ah, i sense a pattern

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I am miserable. I am feeling creatively blocked. I hate everything I write. I feel worthless. I feel aimless. I just want to sleep and sleep and sleep. And eat. Everytime I feel better, I veer off the elevated road into a muddy putrid foul ditch.

Out of curiosity, I looked up blog posts in March/April in previous years. Oh. I am miserable EVERY March and April. In this exact, anxious and miserable and self berating way.

I looked up previous May posts. I become happy again.

Maybe I should just take a vacation from my fiction for a month (apparently my Muse goes on vacation then, too). Staring at the screen and feeling like a failure and wanting to cry out of pure frustration is a real drag.

Update: right after I wrote this post, a friend of mine emailed me a nytimes opinion piece by David Brooks on Sandra Bullock. In his article, the writer begins with the following description and question:

Two things happened to Sandra Bullock this month. First, she won an Academy Award for best actress. Then came the news reports claiming that her husband is an adulterous jerk. So the philosophic question of the day is: Would you take that as a deal? Would you exchange a tremendous professional triumph for a severe personal blow?

My answer: no. No matter how shitty my writing goes, I wouldn’t trade my marriage in. Long long ago I asked for one thing out of life: marital happiness. Long ago, I prioritized my marriage above my writing. The happiness and support from my marriage is the platform for my life, one that if erased, would devastate me more than writing failure.

Of course, I’m still miserable about my writing.

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8 Comments

Filed under Writing

8 responses to “ah, i sense a pattern

  1. Me too, me too. March is an awful month for the muse.

    Also, David Brooks? Kind of an asshole. I hate the implication in that piece that if only Sandra Bullock hadn’t been so successful, she could have been happy in her marriage, as if the two were mutually exclusive.

  2. I saw that op-ed too — I def. I agree with your take on it.

    As for March, yes, me too. I’ve been unable to write, hate looking at what comes out, etc., etc., etc. Hoping May comes soon for both of us (and I would totally be thrilled if May came in April!).

  3. Eve

    I hope I won’t irritate you by waxing psychological, but what’s your anniversary for this time of year? No… no, don’t answer here, but just think about that. If it happens every time of year, naturally it’s seasonal and either comes as the result of some vestige of an anniversary (loss, trauma, etc.) or is simply just that–seasonal. We go up one hill, down another.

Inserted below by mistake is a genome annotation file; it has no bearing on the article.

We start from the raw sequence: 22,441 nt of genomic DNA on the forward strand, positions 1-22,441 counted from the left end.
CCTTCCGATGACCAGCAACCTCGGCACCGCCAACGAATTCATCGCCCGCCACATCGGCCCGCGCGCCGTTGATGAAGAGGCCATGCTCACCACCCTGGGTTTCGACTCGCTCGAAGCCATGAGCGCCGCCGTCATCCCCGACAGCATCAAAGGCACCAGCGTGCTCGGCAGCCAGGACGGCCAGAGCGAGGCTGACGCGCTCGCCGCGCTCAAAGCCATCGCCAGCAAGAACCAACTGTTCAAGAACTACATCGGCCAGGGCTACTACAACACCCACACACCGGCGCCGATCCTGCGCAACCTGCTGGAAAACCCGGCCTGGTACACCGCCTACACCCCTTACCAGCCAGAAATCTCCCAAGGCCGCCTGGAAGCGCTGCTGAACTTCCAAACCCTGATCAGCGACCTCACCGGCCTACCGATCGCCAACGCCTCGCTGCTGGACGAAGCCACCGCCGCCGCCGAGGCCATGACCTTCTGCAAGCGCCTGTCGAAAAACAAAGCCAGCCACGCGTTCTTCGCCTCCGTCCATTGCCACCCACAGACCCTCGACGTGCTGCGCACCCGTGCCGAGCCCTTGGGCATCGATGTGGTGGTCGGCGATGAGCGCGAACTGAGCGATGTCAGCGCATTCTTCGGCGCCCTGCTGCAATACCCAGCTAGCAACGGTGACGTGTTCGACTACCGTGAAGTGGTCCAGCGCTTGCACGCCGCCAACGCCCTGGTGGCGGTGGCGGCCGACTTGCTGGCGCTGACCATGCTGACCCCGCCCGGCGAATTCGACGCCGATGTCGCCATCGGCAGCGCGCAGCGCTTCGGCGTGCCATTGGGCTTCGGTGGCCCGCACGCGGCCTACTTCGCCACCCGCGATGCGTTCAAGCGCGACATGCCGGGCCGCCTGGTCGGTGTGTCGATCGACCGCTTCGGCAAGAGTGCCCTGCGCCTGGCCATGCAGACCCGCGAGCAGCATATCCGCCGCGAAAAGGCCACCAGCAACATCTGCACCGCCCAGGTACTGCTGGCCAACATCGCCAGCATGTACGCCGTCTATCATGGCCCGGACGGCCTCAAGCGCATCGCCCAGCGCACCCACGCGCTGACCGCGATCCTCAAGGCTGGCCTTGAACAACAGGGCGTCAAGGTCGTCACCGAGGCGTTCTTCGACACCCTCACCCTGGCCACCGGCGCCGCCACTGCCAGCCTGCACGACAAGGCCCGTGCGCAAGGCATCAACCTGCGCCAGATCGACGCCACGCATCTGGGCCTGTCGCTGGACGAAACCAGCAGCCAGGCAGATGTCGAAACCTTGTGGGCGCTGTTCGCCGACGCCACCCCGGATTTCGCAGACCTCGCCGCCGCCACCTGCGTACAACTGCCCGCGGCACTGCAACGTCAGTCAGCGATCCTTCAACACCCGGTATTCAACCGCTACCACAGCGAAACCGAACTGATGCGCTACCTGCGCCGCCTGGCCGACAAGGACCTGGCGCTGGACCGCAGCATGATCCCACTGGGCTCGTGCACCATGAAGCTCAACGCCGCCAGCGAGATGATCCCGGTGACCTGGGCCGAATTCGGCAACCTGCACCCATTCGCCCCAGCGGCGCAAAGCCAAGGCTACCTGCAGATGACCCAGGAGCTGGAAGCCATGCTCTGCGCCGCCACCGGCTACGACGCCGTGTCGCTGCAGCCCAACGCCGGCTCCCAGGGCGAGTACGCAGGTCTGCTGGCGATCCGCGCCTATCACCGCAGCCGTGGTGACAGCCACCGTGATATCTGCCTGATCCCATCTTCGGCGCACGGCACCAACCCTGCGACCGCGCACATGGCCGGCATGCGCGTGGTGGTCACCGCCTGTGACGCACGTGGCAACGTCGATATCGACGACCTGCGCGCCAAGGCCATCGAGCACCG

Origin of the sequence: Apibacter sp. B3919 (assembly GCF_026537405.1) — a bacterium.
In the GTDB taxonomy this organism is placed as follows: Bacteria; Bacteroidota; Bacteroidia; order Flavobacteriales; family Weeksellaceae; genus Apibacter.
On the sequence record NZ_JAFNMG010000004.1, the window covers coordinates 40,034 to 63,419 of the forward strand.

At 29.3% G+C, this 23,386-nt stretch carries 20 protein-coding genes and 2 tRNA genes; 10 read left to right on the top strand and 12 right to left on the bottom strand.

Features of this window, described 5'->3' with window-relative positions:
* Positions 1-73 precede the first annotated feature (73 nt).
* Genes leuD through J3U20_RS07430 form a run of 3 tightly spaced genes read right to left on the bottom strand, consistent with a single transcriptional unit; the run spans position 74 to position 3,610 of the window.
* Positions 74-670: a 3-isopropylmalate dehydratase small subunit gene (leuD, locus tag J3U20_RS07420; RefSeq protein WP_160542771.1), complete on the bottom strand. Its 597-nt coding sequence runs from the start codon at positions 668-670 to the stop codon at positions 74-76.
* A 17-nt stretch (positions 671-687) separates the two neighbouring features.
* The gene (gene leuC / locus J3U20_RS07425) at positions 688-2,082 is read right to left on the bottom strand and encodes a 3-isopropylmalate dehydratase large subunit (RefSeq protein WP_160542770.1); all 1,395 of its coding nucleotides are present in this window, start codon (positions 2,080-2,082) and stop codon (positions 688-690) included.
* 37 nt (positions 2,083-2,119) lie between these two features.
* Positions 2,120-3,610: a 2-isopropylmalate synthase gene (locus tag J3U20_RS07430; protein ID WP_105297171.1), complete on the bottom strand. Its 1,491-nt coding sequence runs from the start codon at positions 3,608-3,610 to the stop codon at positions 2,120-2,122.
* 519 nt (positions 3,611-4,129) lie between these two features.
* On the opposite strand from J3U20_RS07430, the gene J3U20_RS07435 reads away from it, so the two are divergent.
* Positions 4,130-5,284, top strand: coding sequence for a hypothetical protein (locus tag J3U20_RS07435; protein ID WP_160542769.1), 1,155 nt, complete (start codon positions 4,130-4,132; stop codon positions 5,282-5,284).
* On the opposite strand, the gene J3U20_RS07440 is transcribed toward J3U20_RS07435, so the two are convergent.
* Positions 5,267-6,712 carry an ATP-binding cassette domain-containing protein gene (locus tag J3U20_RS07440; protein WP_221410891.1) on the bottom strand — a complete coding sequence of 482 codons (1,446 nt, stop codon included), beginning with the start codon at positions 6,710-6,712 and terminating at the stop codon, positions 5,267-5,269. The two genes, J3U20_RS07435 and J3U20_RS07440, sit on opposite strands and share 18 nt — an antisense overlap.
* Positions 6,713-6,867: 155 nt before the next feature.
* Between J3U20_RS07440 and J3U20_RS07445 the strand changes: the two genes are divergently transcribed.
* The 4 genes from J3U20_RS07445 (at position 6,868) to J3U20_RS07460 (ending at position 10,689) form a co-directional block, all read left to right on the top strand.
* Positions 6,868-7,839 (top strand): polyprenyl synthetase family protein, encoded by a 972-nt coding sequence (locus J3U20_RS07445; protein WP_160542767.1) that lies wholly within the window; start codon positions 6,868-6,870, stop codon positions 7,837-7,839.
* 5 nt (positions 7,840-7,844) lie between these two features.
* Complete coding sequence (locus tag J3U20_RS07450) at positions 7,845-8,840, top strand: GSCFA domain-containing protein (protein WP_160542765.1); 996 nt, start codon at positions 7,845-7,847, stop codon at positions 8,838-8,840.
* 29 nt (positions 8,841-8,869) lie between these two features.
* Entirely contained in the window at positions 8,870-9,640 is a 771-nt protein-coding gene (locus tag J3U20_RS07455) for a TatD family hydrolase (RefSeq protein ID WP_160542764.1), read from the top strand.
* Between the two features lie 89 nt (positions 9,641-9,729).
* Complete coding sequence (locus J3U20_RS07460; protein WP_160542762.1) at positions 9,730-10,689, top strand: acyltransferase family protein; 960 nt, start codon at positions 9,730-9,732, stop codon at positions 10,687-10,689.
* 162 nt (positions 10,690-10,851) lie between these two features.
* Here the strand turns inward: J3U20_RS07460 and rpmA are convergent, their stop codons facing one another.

These cyclical slumps are things I see a lot of in my family.

    • Contemporary Troubadour: Maybe we should take the time to read. Argh. πŸ˜›

      Eve: You are a wise woman with an excellent question. Worth investigating. I have definitely experienced anxiety during parts of the year that I have later identified with stress patterns from childhood (end of the semester type stuff)…but Spring must have its demons.

  4. I had the same thought — sometimes losing myself in someone else’s words helps a lot.

    Regarding your protected post — I’d like to read if you’re willing to share. (I don’t have your e-mail address, am not on Twitter, and can only say I “know” you through your work here. If you’d rather not share, I understand.)

  5. anonwupfan

    “Also, David Brooks? Kind of an asshole.”

    This has got to be the early frontrunner for understatement of the millennium. Google up his piece about the Haitian earthquake. In DB’s world the victim seems to be taking a lot of the blame! Makes you wonder what kind of deal DB took in exchange for his professional success.

    My answer: The only choice we ever have is to take what comes. In any life worth living, the blows will come regardless of our triumphs. That being said, a great marriage is a rare triumph indeed! I’d take that over a win in some work-related popularity contest every single time.

  6. There’s something really sexual about that photo. I didn’t read that op-ed, but I agree with you, Jade. I wouldn’t trade my marriage for a Pulitzer. Tempting, but no πŸ˜‰

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